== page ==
Scientists have released a video with BepiColombo's audio recording of the Sounds of Mercury. Credit: ESA

Listen to the First-Ever Recorded Sound Emanating From Mercury

The moment when the spacecraft crossed the magnetosheath, a highly turbulent boundary region where the magnetosphere of Mercury meets the solar wind, is clearly audible.

The team of the BepiColombo interplanetary station has published scientific data collected during the first gravity assist maneuver off Mercury. During the approach, scientific instruments estimated the composition of the planet’s exosphere, recorded the “singing” of Mercury’s magnetosphere in audio, and recorded the flux of neutrons and gamma quanta from the planet’s surface.


After Venus, BepiColombo also recorded the sounds of Mercury

Exploration of Mercury

Mercury is one of the least explored planets in the solar system. In the entire history of astronautics, only two spacecraft have been sent towards the planet, and the third mission, BepiColombo, was launched three years ago. It consists of the European MPO (Mercury Planetary Orbiter), the Japanese MMO (Mercury Magnetospheric Orbiter), and the MTM flight module.

When will BepiColombo enter Mercury’s orbit?

It is expected that in December 2025 the spacecraft will enter working polar orbits around Mercury and begin to study its surface and internal structure, look for ice deposits and determine the properties of the planet’s magnetosphere and exosphere.

First gravity assist maneuver

On October 1, 2021, the spacecraft first saw their targets up close, completing the first of six gravity assist maneuvers near Mercury. During the rendezvous, 11 out of 16 scientific instruments onboard the BepiColombo operated and collected various data.

What kind of data did the instruments collect?

The gamma and neutron spectrometer MGNS has detected fluxes of neutrons and gamma rays generated by the interaction of galactic cosmic rays with the surface layer of the planet’s soil, which are similar to those observed by the MESSENGER apparatus. The PHEBUS ultraviolet spectrometer has detected the presence of hydrogen and calcium in the exosphere of Mercury.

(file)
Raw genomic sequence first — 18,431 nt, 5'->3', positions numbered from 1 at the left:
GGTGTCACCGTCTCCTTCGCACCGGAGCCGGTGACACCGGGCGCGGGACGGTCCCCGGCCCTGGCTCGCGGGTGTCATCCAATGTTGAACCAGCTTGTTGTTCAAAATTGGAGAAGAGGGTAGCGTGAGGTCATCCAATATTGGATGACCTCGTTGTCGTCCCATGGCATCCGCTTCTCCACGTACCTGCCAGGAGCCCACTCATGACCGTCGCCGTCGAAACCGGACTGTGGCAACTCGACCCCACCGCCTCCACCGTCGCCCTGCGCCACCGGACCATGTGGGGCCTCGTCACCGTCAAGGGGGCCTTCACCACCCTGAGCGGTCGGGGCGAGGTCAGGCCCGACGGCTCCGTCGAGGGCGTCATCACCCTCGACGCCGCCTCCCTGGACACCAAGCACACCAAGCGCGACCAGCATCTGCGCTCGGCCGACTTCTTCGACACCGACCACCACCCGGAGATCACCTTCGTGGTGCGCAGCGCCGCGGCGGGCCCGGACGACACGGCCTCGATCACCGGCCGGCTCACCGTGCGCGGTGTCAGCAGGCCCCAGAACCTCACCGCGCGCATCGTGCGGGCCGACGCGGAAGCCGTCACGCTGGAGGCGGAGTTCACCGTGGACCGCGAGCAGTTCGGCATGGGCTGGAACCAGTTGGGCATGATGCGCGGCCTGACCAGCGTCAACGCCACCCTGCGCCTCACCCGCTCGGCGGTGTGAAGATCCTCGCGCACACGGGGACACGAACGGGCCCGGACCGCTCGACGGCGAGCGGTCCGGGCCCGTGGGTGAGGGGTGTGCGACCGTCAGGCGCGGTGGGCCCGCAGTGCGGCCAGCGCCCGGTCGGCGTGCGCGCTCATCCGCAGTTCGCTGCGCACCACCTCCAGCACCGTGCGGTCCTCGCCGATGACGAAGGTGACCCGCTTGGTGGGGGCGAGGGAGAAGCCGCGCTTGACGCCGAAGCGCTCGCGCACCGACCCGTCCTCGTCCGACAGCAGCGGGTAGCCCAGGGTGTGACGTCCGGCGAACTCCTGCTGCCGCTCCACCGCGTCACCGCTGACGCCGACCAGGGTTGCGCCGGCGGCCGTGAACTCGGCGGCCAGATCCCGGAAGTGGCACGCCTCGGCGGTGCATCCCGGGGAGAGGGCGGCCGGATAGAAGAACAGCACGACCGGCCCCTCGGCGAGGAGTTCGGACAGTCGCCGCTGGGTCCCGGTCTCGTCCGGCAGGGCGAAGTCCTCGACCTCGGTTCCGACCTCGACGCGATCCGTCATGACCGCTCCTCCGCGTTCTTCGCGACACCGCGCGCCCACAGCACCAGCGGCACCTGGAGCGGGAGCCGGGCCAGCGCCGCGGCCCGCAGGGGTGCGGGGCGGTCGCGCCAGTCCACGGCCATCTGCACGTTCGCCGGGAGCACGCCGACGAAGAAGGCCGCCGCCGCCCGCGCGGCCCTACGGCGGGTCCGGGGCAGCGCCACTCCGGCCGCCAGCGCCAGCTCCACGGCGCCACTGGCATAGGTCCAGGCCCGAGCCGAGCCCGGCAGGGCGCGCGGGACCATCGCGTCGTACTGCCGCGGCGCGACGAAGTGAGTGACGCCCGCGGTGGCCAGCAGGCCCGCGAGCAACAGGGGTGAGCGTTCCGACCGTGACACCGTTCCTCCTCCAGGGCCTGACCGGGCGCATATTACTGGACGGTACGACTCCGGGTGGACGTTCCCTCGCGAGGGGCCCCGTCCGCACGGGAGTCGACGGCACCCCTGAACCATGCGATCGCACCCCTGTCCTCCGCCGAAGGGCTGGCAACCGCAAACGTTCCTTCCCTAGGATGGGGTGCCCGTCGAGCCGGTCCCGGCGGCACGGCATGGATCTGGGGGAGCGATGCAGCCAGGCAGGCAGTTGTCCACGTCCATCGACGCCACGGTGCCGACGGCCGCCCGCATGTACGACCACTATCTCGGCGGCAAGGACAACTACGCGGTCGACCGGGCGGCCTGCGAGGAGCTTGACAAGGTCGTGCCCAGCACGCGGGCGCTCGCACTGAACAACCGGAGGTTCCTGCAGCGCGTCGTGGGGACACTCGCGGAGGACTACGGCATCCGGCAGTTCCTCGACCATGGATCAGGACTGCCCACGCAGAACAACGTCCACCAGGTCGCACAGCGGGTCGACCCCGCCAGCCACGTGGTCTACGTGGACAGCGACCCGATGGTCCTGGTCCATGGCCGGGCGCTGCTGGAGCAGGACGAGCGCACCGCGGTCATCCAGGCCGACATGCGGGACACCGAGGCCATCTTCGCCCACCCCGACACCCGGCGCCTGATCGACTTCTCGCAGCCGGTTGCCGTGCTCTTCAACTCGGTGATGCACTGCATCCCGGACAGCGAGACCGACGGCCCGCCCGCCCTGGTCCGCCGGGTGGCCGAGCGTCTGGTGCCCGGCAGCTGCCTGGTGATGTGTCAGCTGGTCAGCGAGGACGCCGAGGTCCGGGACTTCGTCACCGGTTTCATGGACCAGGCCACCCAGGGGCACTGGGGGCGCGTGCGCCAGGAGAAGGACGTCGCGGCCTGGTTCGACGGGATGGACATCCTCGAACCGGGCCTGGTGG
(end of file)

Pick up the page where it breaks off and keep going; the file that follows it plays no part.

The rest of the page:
Sounds of Mercury

The data obtained by the accelerometer ISA (Italian Spring Accelerometer), which recorded the change in the acceleration of the vehicles in the gravitational field of the planet during the flight, were converted into sound. The audio recording of the sounds of Mercury also included moments corresponding to the vibration of the devices, in particular, when the PHEBUS device returned to its original position after observations, as well as sounds due to temperature differences.

Sound of the solar wind at Mercury

Scientists have also turned the data collected by the magnetometer into sound, which shows the dynamics of the magnetic field near the planet. The moment when the spacecraft crossed the magnetosheath, a highly turbulent boundary region where the magnetosphere of Mercury meets the solar wind, is clearly audible.

Earlier this year, BepiColombo also recorded the sounds of Venus

On August 9 and 10 this year, two spacecraft flew almost simultaneously near Venus for the first time in history. Both flights were performed as part of gravity assist maneuvers and are of great scientific value, allowing scientists to explore both the atmosphere of Venus and the near-planetary environment.

Data collected

Scientific instruments aboard both BepiColombo probes monitored ions in the Venusian magnetosphere and ionosphere and also obtained clear spectra of the atmosphere of Venus – the last time such detailed observations were conducted by the Venera 15 station in the early 1980s. In addition, the onboard cameras on the spacecraft received a number of images of the planet.

Sound of the solar wind at Venus

Besides Mercury, the BepiColombo team also turned into sound the data collected by the magnetometers near Venus, which demonstrate the interaction of the solar wind with the planet’s magnetosphere, in particular, we can clearly distinguish the moment of the spacecraft hitting the head shock wave, where the magnetosphere meets the solar wind. Intense noise indicates a region of a turbulent magnetosheath ahead of the bow shock. You can hear the sound of the solar wind at Venus in the video below.


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Sources:

Clarke, A. (2021, October 19). ESA BepiColombo shares stunning audio from its first Mercury flyby [listen]. Science Times.
Dorminey, B. (2021, October 16). ESA’s BepiColombo Orbiters Fire up instruments on First Mercury flyby. Forbes.
ESA. (n.d.). BepiColombo’s first tastes of Mercury science.
ESA. (n.d.). Sights and sounds of a venus flyby.

Written by Vladislav Tchakarov

Hello, my name is Vladislav and I am glad to have you here on Curiosmos. As a history student, I have a strong passion for history and science, and the opportunity to research and write in this field on a daily basis is a dream come true.

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